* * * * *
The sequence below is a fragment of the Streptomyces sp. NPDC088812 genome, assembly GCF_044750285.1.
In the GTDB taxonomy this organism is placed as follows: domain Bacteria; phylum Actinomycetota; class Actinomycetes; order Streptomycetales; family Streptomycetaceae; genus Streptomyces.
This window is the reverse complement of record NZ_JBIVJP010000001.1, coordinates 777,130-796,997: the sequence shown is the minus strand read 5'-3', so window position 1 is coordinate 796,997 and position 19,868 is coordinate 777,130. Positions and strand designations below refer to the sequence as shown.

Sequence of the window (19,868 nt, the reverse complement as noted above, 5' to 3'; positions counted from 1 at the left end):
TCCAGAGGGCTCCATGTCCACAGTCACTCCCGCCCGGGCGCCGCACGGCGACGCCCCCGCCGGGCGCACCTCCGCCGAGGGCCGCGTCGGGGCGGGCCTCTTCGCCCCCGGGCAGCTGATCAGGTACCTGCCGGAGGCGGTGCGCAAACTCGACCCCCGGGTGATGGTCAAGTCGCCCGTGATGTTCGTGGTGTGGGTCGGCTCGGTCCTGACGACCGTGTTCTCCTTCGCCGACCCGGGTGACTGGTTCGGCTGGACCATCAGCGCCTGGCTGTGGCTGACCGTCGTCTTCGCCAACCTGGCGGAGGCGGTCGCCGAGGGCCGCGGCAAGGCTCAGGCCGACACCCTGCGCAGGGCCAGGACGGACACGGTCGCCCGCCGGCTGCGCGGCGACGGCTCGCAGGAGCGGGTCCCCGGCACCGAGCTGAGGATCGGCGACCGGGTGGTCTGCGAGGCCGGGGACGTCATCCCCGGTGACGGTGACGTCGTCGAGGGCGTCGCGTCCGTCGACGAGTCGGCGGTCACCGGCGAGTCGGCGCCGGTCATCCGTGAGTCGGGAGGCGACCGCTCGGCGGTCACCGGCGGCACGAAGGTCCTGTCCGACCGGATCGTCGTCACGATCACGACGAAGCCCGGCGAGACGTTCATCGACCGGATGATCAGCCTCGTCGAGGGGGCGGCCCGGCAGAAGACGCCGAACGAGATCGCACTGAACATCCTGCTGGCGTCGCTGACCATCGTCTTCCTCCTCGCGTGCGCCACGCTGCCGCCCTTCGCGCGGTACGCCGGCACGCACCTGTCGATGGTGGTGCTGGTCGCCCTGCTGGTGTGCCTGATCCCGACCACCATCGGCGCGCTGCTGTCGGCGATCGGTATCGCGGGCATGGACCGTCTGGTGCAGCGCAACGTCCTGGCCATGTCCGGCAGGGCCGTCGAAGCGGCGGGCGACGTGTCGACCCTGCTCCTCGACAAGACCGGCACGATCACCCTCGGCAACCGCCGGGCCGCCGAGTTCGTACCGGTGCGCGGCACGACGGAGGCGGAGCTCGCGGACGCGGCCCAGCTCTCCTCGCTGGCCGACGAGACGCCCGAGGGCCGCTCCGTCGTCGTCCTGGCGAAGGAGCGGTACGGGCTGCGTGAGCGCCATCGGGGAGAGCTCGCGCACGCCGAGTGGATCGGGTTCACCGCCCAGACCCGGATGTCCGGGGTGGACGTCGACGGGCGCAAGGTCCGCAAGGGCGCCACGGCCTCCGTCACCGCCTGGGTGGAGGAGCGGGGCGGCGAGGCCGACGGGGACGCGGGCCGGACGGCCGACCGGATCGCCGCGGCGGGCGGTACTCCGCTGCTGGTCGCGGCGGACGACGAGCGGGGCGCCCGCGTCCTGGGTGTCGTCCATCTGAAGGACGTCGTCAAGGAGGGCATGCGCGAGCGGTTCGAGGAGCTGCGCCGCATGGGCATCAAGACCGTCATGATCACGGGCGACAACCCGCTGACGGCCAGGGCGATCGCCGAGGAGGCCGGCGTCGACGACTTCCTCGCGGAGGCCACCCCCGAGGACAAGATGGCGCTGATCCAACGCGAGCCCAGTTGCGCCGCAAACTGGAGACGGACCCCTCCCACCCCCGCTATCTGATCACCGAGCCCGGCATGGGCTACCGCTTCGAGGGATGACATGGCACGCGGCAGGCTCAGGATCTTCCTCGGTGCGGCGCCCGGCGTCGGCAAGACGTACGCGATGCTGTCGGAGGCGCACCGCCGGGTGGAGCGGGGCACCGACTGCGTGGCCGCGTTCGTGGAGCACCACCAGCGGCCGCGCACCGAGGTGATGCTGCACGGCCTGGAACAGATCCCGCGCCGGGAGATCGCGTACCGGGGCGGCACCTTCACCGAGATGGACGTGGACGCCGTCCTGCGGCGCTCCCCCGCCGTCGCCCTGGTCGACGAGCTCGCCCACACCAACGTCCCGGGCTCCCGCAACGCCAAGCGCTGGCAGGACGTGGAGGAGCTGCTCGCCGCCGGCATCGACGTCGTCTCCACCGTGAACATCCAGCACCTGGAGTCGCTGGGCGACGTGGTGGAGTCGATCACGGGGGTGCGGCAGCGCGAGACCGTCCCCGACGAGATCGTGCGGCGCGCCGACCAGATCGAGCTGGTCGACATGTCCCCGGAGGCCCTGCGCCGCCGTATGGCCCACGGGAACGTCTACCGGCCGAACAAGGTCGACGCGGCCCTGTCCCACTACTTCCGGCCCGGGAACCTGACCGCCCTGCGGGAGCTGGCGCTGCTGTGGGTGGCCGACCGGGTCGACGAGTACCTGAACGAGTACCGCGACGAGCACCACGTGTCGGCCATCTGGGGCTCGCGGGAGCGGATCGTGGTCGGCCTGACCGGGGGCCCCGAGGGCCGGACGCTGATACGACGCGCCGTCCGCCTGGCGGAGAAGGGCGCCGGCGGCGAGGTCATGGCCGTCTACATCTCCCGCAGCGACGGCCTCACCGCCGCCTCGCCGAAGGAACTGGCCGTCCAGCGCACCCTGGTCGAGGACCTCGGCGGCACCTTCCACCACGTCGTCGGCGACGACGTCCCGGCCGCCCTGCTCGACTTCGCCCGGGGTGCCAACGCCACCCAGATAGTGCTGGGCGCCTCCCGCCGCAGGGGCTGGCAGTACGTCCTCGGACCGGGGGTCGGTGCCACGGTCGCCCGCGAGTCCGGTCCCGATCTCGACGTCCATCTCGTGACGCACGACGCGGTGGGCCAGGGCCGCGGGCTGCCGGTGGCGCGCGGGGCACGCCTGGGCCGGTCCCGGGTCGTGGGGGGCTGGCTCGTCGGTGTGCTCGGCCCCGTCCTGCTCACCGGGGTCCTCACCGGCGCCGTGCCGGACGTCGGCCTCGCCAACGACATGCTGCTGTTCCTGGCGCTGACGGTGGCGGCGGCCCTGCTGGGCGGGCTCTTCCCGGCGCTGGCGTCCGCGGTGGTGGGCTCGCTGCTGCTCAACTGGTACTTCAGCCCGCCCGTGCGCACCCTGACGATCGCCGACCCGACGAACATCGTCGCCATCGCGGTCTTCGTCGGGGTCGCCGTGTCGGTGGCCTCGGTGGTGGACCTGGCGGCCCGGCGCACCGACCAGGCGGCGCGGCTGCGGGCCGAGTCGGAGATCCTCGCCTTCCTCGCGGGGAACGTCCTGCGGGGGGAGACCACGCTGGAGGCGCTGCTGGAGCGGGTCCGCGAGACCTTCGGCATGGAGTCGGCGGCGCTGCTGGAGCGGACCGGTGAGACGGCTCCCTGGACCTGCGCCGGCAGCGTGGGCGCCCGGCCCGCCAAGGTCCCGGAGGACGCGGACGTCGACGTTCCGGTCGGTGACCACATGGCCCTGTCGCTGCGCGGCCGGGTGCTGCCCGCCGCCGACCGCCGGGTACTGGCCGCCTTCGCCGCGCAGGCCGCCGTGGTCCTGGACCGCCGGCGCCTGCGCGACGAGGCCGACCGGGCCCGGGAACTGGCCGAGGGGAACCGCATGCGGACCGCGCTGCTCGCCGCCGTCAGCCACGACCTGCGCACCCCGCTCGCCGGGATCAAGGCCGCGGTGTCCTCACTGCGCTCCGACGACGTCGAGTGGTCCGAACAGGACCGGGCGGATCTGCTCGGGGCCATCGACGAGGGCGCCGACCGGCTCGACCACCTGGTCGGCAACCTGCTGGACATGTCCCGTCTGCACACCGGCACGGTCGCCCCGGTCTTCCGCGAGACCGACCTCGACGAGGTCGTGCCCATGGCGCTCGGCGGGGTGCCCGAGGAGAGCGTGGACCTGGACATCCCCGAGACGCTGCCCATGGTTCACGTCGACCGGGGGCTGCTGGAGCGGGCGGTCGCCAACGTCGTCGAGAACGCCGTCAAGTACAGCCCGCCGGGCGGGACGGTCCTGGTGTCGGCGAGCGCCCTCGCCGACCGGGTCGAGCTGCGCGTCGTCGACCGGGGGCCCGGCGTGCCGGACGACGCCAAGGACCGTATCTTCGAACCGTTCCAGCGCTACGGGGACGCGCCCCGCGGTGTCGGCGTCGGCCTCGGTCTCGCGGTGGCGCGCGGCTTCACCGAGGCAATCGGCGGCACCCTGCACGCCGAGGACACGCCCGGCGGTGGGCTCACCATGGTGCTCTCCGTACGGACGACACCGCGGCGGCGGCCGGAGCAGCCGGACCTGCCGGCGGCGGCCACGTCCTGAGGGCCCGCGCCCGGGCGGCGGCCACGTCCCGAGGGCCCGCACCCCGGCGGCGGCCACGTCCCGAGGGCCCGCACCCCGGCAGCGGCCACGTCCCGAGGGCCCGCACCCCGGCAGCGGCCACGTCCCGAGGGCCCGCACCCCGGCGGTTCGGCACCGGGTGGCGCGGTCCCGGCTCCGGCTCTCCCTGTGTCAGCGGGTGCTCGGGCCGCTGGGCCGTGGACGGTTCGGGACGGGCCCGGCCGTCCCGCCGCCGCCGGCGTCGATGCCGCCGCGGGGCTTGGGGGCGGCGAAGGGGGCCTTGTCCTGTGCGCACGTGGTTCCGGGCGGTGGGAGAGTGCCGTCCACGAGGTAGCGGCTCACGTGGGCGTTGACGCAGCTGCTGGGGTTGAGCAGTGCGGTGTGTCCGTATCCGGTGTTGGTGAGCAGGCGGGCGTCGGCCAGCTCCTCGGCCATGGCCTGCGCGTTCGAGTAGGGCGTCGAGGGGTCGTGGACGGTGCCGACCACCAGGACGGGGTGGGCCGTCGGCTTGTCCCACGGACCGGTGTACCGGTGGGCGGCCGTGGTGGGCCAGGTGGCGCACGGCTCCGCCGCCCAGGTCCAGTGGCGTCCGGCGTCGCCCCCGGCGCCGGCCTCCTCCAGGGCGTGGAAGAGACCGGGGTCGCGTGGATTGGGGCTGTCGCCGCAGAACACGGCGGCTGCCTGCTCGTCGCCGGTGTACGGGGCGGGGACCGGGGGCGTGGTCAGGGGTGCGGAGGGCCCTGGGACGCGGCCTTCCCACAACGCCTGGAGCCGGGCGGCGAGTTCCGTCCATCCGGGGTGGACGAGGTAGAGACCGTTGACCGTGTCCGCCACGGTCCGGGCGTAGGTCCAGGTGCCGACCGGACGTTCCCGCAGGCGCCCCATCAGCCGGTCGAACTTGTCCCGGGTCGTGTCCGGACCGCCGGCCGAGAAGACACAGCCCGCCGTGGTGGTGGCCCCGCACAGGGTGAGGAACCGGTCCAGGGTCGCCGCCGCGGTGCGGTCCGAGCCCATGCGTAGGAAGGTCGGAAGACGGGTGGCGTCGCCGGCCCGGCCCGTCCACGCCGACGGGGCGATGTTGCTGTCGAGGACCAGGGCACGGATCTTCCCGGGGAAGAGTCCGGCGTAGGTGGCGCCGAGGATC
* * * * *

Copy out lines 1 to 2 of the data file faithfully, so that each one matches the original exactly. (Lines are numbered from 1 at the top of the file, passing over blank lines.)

The sequence below is a fragment of the Streptomyces sp. NPDC088812 genome, assembly GCF_044750285.1.
In the GTDB taxonomy this organism is placed as follows: domain Bacteria; phylum Actinomycetota; class Actinomycetes; order Streptomycetales; family Streptomycetaceae; genus Streptomyces.